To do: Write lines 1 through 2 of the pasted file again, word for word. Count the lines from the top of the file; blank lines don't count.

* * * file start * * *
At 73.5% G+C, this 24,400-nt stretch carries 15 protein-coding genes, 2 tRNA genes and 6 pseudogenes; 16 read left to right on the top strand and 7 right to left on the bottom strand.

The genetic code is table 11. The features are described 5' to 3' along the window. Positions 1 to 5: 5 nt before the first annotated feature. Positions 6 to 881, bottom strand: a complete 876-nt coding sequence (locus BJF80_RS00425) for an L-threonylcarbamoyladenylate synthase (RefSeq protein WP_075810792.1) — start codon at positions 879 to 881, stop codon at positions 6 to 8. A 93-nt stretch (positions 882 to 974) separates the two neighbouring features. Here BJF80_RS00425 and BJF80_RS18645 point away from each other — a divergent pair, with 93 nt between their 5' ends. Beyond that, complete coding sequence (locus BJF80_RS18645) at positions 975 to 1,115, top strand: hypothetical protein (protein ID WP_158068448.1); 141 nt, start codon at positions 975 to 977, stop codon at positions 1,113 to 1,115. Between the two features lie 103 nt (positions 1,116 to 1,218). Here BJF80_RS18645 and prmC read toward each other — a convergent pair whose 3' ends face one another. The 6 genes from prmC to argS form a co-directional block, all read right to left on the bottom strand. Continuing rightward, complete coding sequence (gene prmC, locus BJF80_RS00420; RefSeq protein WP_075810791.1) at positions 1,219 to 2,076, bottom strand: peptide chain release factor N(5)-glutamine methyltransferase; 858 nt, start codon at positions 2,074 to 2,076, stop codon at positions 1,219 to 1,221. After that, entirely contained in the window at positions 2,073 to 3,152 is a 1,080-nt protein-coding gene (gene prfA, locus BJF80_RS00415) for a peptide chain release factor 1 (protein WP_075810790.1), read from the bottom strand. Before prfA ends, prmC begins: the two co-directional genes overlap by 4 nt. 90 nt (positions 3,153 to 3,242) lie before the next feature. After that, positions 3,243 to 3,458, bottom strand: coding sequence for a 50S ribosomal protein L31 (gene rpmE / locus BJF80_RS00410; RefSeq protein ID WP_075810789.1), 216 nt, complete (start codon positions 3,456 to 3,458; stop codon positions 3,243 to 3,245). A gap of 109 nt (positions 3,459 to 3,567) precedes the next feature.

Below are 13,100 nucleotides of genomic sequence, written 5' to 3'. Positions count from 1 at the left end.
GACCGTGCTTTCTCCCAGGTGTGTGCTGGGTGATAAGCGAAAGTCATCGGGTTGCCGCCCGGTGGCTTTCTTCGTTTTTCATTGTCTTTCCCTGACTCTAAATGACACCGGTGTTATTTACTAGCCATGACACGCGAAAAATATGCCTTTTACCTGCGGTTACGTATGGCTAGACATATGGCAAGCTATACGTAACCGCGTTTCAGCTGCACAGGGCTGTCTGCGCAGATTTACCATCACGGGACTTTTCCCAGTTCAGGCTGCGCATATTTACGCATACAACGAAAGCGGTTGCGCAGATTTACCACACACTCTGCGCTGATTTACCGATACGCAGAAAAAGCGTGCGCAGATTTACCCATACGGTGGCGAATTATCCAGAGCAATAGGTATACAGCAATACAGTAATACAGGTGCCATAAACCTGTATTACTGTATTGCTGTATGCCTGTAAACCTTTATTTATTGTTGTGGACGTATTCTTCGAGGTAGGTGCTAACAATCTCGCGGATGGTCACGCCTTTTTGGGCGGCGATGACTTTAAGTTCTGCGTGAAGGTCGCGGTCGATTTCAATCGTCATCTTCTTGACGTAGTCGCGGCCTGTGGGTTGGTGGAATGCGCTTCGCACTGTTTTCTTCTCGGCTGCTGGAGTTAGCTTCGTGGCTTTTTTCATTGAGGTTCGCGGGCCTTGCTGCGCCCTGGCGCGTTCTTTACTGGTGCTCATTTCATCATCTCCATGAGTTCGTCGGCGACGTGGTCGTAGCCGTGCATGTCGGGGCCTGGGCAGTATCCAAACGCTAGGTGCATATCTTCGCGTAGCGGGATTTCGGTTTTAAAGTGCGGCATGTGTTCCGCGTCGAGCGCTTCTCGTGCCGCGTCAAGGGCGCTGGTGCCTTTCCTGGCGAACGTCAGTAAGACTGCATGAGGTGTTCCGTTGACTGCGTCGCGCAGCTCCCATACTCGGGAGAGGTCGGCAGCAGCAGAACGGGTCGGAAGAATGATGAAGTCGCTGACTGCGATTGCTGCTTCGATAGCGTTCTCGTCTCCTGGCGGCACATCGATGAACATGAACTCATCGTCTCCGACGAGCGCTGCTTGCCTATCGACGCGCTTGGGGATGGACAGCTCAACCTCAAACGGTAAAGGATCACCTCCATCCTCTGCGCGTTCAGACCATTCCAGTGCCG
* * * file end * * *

At 73.5% G+C, this 24,400-nt stretch carries 15 protein-coding genes, 2 tRNA genes and 6 pseudogenes; 16 read left to right on the top strand and 7 right to left on the bottom strand.

The genetic code is table 11. The features are described 5' to 3' along the window. Positions 1 to 5: 5 nt before the first annotated feature. Positions 6 to 881, bottom strand: a complete 876-nt coding sequence (locus BJF80_RS00425) for an L-threonylcarbamoyladenylate synthase (RefSeq protein WP_075810792.1) — start codon at positions 879 to 881, stop codon at positions 6 to 8. A 93-nt stretch (positions 882 to 974) separates the two neighbouring features. Here BJF80_RS00425 and BJF80_RS18645 point away from each other — a divergent pair, with 93 nt between their 5' ends. Beyond that, complete coding sequence (locus BJF80_RS18645) at positions 975 to 1,115, top strand: hypothetical protein (protein ID WP_158068448.1); 141 nt, start codon at positions 975 to 977, stop codon at positions 1,113 to 1,115. Between the two features lie 103 nt (positions 1,116 to 1,218). Here BJF80_RS18645 and prmC read toward each other — a convergent pair whose 3' ends face one another. The 6 genes from prmC to argS form a co-directional block, all read right to left on the bottom strand. Continuing rightward, complete coding sequence (gene prmC, locus BJF80_RS00420; RefSeq protein WP_075810791.1) at positions 1,219 to 2,076, bottom strand: peptide chain release factor N(5)-glutamine methyltransferase; 858 nt, start codon at positions 2,074 to 2,076, stop codon at positions 1,219 to 1,221. After that, entirely contained in the window at positions 2,073 to 3,152 is a 1,080-nt protein-coding gene (gene prfA, locus BJF80_RS00415) for a peptide chain release factor 1 (protein WP_075810790.1), read from the bottom strand. Before prfA ends, prmC begins: the two co-directional genes overlap by 4 nt. 90 nt (positions 3,153 to 3,242) lie before the next feature. After that, positions 3,243 to 3,458, bottom strand: coding sequence for a 50S ribosomal protein L31 (gene rpmE / locus BJF80_RS00410; RefSeq protein ID WP_075810789.1), 216 nt, complete (start codon positions 3,456 to 3,458; stop codon positions 3,243 to 3,245). A gap of 109 nt (positions 3,459 to 3,567) precedes the next feature.